SANDUSKY - Republican Larry Kaczala told voters at an Erie County Chamber of Commerce candidates forum last night he wants to hang a sign in front of Ohio's 9th Congressional District office that reads, "Under New Management."
But he knows unseating U.S. Rep. Marcy Kaptur (D., Toledo) won't be an easy task.
Miss Kaptur, the longest-serving Democratic woman in the U.S. House, has been sent to Washington 11 times by district voters and has received at least 74 percent of the vote in all her re-election attempts since 1986.
This time around, Mr. Kaczala believes the outcome can be different. The former Toledo city councilman told about 100 voters at Adams Junior High School in Sandusky his opponent has angered the leadership of both parties in Washington at the expense of her home district.
"Her credibility in Washington is gone," said Mr. Kaczala, pointing to her stance against NAFTA and confrontations with the administrations of President Bush and President Clinton. "In Washington, she can only bring back what we'd get if she wasn't even a congressman. I can bring back more to northwest Ohio."
Miss Kaptur didn't participate in the forum because Congress was in session in Washington yesterday afternoon. She then joined an Ohio Democratic delegation at the vice presidential debate in Cleveland.
In a phone interview last night, she said she's built her career "fighting for the struggles that most families and individuals face." She pointed to her role in gaining funding for the new Maumee River crossing and the expansion of Toledo's Farmers' Market as examples of her achievements. "I fight for the people of our region, and they know that," said Miss Kaptur.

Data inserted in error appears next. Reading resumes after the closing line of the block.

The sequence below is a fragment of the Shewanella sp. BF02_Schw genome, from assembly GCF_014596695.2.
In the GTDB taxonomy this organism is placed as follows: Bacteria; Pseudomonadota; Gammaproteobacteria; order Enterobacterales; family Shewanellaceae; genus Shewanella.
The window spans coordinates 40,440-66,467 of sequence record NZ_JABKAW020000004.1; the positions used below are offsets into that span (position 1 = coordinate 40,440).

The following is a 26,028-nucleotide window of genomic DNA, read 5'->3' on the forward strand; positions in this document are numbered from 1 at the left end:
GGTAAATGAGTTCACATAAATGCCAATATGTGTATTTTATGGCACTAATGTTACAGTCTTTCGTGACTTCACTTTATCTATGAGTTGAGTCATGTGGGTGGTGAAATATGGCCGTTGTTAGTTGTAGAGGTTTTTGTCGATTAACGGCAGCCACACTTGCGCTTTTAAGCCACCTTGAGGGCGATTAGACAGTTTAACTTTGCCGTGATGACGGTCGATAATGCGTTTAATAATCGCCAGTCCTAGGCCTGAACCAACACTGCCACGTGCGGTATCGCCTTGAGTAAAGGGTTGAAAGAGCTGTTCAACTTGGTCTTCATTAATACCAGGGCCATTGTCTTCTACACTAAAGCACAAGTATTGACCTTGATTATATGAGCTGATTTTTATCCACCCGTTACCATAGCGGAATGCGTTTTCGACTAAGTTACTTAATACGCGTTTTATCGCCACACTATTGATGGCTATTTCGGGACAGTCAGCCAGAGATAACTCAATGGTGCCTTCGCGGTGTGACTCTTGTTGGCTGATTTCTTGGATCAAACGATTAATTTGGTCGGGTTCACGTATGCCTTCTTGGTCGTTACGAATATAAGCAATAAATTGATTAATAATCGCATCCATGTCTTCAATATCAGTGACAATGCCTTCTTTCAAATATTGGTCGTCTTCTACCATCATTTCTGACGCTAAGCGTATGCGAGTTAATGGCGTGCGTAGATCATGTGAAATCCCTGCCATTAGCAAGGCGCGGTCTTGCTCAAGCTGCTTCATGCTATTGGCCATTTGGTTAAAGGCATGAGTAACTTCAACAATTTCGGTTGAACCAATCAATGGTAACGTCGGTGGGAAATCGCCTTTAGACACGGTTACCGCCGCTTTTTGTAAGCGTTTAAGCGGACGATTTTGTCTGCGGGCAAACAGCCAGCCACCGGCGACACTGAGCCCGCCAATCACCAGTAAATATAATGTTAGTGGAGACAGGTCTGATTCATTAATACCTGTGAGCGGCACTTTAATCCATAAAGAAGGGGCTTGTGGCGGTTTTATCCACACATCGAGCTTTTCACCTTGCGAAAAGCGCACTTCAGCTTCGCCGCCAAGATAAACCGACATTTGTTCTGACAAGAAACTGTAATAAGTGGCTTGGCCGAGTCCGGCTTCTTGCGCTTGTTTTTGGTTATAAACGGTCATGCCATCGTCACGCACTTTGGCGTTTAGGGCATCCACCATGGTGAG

Mr. Kaczala said GOP congressional leaders have told him "the resources Washington has to offer will come back to the district" if he is elected.
Miss Kaptur, though, argues that they never left. And, she said, her opponent is criticizing her record because he doesn't have "an identity on the issues."
"My opponent hasn't served at this level. He hasn't been a lawmaker. He doesn't understand what it takes to accomplish what we've been able to do," she said.
The former city councilman and current Lucas County auditor provides one of the most recognizable candidates Miss Kaptur has faced because he is an elected official.
After 11 years as auditor, Mr. Kaczala said he has a convincing record of achievements, including his support of fuel quality measures and the development of a system that allows residents to check their tax bills online.
"We have awards for being the best of the state in Ohio, the best in the nation, and the best in the world," Mr. Kaczala said.
The two congressional candidates are to go toe to toe Oct. 20 in a one-hour televised debate sponsored by The Blade and WTVG-TV, Channel 13.
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